Hyper-local Impacts of Mining in India: Implications for Climate Change

Many developing countries are endowed with mineral resources that have high potential economic value, but whose extraction and economic use are one of the world’s most significant contributors to climate change. Decision-making on how and when these natural resources will be extracted is typically in the hands of local policy-makers, who are trading off local economic gains against local and global environmental costs. But this tradeoff is still not very well understood. Industry and policymakers often argue that there are substantial benefits to people living in mineral-affected areas. But environmental groups and local stakeholders, ostensibly representing those local people, are often opposed to mining development.

In this project, Sam Asher and Paul Novosad will create an extensive new microdataset to measure the local social, economic, and environmental costs and benefits of one of the most climate-relevant industries in one of the world’s largest emitting countries. The researchers will take advantage of the exogenous variation in the value of local mineral resources in India (driven by variation in global prices) in order to measure the impact of the mining industry on local communities. The possibility that natural advantage is having an effect is eliminated by focusing on changes across time in the value of local mineral wealth. India's large size, frequency and diversity of mineral deposits, and the quantity of relevant data make it an ideal context for this area of study. This more detailed dataset and accompanying strategy will also overcome identification issues faced by previous research on this topic.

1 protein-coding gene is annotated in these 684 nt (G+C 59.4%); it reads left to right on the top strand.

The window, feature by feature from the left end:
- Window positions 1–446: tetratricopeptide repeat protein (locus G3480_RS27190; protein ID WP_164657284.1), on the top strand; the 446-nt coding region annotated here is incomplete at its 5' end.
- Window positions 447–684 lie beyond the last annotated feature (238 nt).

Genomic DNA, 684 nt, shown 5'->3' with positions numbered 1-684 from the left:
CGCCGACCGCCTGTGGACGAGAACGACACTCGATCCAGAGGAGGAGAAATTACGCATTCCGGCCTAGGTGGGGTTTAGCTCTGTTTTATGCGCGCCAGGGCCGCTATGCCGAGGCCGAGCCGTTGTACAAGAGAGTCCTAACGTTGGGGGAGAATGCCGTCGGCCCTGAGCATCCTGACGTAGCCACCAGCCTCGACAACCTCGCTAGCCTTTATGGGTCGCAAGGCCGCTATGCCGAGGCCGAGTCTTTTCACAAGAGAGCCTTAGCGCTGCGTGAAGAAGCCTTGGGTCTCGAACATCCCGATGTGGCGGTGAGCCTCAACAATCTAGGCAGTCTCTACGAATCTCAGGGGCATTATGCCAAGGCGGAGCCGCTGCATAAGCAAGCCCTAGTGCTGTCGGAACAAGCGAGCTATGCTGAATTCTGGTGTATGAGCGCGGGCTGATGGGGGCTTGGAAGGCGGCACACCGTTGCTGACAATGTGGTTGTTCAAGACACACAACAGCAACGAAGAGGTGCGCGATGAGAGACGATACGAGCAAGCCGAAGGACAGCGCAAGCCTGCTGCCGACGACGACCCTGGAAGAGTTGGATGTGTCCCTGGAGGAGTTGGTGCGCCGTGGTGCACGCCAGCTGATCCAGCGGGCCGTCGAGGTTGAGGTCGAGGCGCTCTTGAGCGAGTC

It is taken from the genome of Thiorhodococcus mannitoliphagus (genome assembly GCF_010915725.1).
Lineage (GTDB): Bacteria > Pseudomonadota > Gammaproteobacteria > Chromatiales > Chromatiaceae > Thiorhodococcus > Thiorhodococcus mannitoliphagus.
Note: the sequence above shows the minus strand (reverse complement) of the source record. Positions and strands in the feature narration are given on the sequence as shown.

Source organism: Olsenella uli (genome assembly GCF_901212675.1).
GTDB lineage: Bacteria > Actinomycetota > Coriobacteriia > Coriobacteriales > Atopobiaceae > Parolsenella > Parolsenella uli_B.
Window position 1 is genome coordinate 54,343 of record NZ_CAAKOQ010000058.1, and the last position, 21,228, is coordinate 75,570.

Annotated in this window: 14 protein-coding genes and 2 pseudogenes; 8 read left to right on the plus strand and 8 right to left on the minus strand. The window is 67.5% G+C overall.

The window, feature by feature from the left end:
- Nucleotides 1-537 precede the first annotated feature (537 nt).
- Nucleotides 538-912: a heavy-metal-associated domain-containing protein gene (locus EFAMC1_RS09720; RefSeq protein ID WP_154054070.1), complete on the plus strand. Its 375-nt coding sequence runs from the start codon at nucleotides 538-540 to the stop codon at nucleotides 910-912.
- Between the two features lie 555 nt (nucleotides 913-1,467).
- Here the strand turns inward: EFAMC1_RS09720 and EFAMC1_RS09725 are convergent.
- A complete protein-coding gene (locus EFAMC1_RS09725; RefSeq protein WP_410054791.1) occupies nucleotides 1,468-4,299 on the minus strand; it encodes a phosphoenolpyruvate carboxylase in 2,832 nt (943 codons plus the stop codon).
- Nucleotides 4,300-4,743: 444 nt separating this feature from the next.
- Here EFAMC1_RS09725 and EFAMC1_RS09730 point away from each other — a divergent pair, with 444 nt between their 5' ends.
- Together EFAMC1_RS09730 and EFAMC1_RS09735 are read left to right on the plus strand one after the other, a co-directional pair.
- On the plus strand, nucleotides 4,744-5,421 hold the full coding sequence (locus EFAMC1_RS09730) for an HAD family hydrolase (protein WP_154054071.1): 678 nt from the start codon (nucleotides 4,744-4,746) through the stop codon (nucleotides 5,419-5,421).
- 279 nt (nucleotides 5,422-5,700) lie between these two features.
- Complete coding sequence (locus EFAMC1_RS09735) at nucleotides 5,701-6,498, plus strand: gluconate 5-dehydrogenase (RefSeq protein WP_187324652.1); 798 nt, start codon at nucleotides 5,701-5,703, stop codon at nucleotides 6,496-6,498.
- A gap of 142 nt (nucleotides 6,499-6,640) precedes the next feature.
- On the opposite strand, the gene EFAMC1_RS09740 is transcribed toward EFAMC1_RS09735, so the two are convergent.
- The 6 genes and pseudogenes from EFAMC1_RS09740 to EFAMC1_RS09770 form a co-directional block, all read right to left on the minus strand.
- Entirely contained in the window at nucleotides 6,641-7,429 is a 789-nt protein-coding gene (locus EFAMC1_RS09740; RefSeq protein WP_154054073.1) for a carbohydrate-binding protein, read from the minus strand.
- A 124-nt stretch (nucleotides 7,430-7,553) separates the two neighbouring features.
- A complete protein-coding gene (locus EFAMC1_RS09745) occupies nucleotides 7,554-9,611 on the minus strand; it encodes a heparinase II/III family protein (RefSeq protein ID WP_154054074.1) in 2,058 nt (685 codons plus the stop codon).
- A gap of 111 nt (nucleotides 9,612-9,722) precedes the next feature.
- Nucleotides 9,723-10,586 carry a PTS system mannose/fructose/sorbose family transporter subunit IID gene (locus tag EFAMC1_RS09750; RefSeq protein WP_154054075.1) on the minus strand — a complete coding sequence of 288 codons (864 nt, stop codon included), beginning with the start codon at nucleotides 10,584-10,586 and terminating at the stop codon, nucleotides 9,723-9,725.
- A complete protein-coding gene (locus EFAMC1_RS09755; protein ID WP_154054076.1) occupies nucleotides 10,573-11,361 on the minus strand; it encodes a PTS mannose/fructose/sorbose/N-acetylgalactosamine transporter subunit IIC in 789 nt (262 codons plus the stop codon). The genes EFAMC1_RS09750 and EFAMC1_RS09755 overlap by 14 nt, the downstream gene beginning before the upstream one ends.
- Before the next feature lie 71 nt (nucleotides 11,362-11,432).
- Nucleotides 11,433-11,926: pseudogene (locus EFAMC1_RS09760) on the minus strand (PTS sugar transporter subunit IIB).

Mineral and fossil fuel extraction in India is one of the largest and most easily regulated contributors to climate change globally. In order to legislate climate change mitigation in India and elsewhere, it is essential to understand the impacts of such mitigation efforts on vulnerable populations. Mining activity in India is concentrated in some of the poorest, most violent areas of the country, and the environmental tradeoffs of such activity is simultaneously brushed off as a necessary tradeoff for the resultant local economic benefits. Further, it is perceived as a major cause of conflict and insurgency. Understanding the impacts of mineral-led development on the most vulnerable people (including women and Scheduled Tribes) is essential for crafting an aggressive climate change mitigation strategy for India (and other poor countries in similar circumstances) without further disenfranchising the poorest fraction of the population.


Sam Asher

World Bank

Paul Novosad

Dartmouth College